Metric HasslesHaving read George Will's complaints about...


September 15, 1992

Metric Hassles

Having read George Will's complaints about the metric system ("Going Bananas Going Too Far Going Metric," Aug.31), I wish to add a few of my own. Because of my trade, I have been equally familiar with the both the English and metric systems for most of my life.

But the inch is divided in binary fashion for good reason. Mark an inch on paper and divide it in half by eye and then in quarters, eighths and sixteenths. Now try dividing a centimeter into tenths by eye. If we had it all to do over, we might well use a base eight number system.

Metric nuts and bolts would seem a good idea except that there are at least five different systems in use worldwide. Parts that look alike often are not. Though there is an international standard for this, the sole user almost is the U.S. military .

On the subject of wrenches for hex-head bolts, there are about twice as many sizes in a metric set as in an inch set. One consequence is that if you mistakenly pick the next size up from the inch set, it will turn freely on the bolt head. Make the same mistake with the metric set and you strip the head.

Printed circuit boards used in electronics were once universally designed on a tenth-inch grid, with parts made to fit. we now have in some cases two parts of identical function, one to fit on a tenth-inch grid and one a 2.5 millimeter grid. Go Figure.

McKenny W. Egerton Jr.

Owings Mills

'Where Were You, Mr. Bush?'

As the 1992 Maryland teacher of the year, I recently spent a week with 45 other current state teachers of the year and 90 international educators and students.

. . . We were given a once-in-a-lifetime opportunity to attend the 1992 International Space Camp. . . .Our experience included three days in Washington, D.C., during which time our agenda was to include a White House address by President Bush and dinner with Vice President and Mrs. Quayle.

Through no fault of our sponsors, neither event happened, nor were we given an explanation as to why.

The "education president" and his sidekick apparently chose not to take advantage of a truly unique happening.

How embarrassing for all involved, especially when most of our international visitors had never been to the United States and had financed their own trips to join us in Washington.

I guess I can understand why Mr. Quayle may have been intimidated by such an elite group of gifted students and award-winning educators, but both he and Mr. Bush should be held accountable for their absences.

Once again, promises unkept and empty words. We should have known better.

This could have been, for the incumbents, an ideal public relations event, if not an arena for educational articulation and endorsement.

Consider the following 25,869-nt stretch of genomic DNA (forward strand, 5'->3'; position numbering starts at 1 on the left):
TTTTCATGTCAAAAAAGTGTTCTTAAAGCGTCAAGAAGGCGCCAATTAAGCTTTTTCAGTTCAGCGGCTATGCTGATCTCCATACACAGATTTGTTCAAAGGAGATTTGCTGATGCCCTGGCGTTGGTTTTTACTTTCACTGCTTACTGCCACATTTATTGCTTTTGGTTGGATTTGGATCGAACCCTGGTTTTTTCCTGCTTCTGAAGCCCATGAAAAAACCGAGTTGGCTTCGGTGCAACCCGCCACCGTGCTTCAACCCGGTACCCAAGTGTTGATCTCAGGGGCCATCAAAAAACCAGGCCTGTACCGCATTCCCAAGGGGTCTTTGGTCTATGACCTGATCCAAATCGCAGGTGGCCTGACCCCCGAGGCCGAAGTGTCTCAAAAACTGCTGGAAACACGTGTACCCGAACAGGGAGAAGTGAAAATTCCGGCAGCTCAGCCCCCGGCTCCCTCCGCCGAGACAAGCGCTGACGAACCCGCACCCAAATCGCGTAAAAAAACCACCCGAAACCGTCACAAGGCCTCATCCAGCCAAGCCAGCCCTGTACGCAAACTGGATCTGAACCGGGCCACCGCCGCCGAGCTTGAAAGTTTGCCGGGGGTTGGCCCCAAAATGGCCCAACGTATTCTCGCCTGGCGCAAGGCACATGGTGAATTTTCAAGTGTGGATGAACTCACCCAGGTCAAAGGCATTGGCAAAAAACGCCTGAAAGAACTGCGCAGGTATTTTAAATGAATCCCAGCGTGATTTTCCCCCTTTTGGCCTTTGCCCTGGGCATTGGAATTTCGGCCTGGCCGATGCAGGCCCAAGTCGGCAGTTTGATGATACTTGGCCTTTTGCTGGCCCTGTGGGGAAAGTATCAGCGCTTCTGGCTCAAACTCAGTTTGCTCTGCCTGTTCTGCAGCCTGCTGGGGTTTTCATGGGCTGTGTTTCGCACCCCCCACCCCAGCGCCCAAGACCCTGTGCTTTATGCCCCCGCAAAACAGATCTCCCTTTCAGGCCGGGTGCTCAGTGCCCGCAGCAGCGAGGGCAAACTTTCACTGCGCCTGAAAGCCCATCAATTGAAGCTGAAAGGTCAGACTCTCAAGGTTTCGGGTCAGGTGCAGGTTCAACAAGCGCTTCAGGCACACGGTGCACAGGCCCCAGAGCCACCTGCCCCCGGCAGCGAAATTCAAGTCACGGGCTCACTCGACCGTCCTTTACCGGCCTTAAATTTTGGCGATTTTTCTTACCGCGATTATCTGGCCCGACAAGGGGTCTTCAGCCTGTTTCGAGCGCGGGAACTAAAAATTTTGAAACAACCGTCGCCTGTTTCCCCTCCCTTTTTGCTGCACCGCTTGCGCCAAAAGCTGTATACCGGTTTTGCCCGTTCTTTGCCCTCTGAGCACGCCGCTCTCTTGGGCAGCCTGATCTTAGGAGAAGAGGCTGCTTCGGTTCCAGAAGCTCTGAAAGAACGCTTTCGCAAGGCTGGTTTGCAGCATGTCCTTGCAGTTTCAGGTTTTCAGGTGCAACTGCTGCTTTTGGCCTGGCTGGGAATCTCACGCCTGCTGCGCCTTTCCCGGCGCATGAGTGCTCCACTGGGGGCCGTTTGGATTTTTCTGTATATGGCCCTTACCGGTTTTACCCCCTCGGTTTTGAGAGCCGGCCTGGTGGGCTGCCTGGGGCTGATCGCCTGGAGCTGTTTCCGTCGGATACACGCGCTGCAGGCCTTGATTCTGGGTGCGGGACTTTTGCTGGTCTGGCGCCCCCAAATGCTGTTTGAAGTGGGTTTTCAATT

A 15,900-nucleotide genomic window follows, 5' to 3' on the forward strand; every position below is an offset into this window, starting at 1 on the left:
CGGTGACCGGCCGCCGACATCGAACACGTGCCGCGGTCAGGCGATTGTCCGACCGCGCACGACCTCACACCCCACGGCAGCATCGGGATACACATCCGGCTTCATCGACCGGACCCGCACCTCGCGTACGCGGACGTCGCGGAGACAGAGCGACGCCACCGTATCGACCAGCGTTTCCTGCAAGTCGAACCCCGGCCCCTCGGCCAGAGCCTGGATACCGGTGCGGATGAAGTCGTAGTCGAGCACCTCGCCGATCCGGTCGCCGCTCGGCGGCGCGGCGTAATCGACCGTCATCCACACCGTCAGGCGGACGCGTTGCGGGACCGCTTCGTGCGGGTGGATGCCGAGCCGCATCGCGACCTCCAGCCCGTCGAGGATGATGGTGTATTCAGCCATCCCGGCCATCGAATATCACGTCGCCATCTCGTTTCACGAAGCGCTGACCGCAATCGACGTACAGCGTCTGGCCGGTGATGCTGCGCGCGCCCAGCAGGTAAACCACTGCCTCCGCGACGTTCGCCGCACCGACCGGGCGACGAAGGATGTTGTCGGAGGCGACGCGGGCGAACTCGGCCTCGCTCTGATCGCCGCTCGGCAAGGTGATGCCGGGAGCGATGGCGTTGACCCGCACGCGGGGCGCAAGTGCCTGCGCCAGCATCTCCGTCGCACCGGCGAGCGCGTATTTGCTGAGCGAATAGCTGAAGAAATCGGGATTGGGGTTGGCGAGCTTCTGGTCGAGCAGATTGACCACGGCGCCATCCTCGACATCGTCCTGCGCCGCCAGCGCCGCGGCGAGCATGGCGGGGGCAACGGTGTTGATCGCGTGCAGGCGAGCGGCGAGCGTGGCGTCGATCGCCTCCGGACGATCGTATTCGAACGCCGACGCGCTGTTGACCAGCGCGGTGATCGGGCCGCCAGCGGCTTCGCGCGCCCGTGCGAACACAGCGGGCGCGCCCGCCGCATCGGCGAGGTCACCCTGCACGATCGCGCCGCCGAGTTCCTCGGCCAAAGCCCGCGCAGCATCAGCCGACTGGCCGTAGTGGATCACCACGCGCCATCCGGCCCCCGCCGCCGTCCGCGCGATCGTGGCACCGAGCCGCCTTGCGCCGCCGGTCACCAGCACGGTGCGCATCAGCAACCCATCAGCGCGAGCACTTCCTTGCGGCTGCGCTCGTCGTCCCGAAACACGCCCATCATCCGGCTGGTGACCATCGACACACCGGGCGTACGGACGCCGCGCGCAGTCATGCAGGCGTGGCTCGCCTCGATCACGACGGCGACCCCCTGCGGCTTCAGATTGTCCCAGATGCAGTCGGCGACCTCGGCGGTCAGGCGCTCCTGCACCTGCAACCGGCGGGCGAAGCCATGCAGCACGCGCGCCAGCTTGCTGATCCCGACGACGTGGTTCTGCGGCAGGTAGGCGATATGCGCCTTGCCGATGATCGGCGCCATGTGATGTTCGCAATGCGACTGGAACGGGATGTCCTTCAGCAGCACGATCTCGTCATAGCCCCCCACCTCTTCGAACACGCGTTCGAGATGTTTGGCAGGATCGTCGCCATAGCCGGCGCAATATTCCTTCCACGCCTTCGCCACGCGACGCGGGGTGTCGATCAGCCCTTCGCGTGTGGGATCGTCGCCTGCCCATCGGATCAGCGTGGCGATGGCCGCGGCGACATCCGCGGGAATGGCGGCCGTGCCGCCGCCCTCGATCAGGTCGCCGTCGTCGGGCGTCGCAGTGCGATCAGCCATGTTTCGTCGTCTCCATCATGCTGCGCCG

If, as our President stated in his acceptance speech at the convention, promoting the American ideal abroad is a priority, he should have literally looked in his own back yard. The world was there waiting; where were you, Mr. Bush?

Now you read my lips, sir -- you blew it. You missed a wonderful time, a moving and productive experiment in global understanding and initiative, an international summit of the very highest order.

Gemma Hoskins


Budget Questions

Each time I read in The Sun articles concerning the state budget and spending problems, there's a powerful urge to shout in a voice loud enough to be heard above the sound of your presses: "Excuse me, but isn't there something missing here?"

When your writers quote the governor or this or that legislative leader about "budget shortfalls," why is it I can never seem to find in their articles a comparison of this year's budget with last year's budget?

In other words, are we talking here about shortfalls in, and thus the need to reduce, what was to have been increased spending? If you'll simply give your readers the actual money figures on the two budgets, we can decide for ourselves whether spending is being reduced.

Another question of Sun readers that never seems to be answered is this: Do Maryland teachers receive incremental pay increases?

We are frequently reminded, as we were again in the Sept. 9 edition of The Sun, that teachers have not received a cost-of-living pay increase since January 1991.

Normally, a teacher's salary increases automatically for each year of experience in the classroom. An education writer certainly is aware of incremental raises.

Why, then, is information concerning this never mentioned, especially when statements continue to be published such as this one by Baltimore County School Superintendent Stuart Berger: The teachers "haven't had a raise in three years"?

The question remains unanswered: Are teachers and/or administrators getting incremental pay increases or not?

Jack Shelton


Don't Distort Malcolm X's Place in History

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